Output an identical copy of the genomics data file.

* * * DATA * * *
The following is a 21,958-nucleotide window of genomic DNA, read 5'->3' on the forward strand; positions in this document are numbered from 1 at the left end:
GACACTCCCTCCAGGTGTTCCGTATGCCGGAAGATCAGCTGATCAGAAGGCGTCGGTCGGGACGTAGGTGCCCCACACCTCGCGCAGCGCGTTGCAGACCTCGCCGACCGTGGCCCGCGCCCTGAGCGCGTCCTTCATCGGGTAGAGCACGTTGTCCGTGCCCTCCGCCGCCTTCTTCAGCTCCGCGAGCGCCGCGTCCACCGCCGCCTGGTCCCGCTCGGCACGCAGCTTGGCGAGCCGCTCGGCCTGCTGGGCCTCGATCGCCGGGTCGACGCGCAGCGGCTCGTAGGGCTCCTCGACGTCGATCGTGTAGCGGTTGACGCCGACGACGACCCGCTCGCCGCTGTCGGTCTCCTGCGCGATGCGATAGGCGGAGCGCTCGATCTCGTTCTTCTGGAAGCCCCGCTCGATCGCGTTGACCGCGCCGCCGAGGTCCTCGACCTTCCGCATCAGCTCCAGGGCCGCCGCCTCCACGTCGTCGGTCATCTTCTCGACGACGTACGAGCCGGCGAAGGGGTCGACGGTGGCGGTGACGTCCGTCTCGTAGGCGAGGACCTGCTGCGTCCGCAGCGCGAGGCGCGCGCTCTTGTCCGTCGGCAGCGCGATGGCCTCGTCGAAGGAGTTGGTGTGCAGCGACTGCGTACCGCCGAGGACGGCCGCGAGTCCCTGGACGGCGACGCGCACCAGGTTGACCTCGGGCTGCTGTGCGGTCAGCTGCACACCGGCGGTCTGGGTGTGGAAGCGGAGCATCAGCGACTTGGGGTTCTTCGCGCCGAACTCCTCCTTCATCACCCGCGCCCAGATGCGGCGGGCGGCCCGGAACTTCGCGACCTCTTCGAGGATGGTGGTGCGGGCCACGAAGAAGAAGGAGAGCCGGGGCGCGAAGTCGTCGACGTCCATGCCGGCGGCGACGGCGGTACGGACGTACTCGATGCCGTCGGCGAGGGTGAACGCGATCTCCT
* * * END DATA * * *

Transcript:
The following is a 21,958-nucleotide window of genomic DNA, read 5'->3' on the forward strand; positions in this document are numbered from 1 at the left end:
GACACTCCCTCCAGGTGTTCCGTATGCCGGAAGATCAGCTGATCAGAAGGCGTCGGTCGGGACGTAGGTGCCCCACACCTCGCGCAGCGCGTTGCAGACCTCGCCGACCGTGGCCCGCGCCCTGAGCGCGTCCTTCATCGGGTAGAGCACGTTGTCCGTGCCCTCCGCCGCCTTCTTCAGCTCCGCGAGCGCCGCGTCCACCGCCGCCTGGTCCCGCTCGGCACGCAGCTTGGCGAGCCGCTCGGCCTGCTGGGCCTCGATCGCCGGGTCGACGCGCAGCGGCTCGTAGGGCTCCTCGACGTCGATCGTGTAGCGGTTGACGCCGACGACGACCCGCTCGCCGCTGTCGGTCTCCTGCGCGATGCGATAGGCGGAGCGCTCGATCTCGTTCTTCTGGAAGCCCCGCTCGATCGCGTTGACCGCGCCGCCGAGGTCCTCGACCTTCCGCATCAGCTCCAGGGCCGCCGCCTCCACGTCGTCGGTCATCTTCTCGACGACGTACGAGCCGGCGAAGGGGTCGACGGTGGCGGTGACGTCCGTCTCGTAGGCGAGGACCTGCTGCGTCCGCAGCGCGAGGCGCGCGCTCTTGTCCGTCGGCAGCGCGATGGCCTCGTCGAAGGAGTTGGTGTGCAGCGACTGCGTACCGCCGAGGACGGCCGCGAGTCCCTGGACGGCGACGCGCACCAGGTTGACCTCGGGCTGCTGTGCGGTCAGCTGCACACCGGCGGTCTGGGTGTGGAAGCGGAGCATCAGCGACTTGGGGTTCTTCGCGCCGAACTCCTCCTTCATCACCCGCGCCCAGATGCGGCGGGCGGCCCGGAACTTCGCGACCTCTTCGAGGATGGTGGTGCGGGCCACGAAGAAGAAGGAGAGCCGGGGCGCGAAGTCGTCGACGTCCATGCCGGCGGCGACGGCGGTACGGACGTACTCGATGCCGTCGGCGAGGGTGAACGCGATCTCCT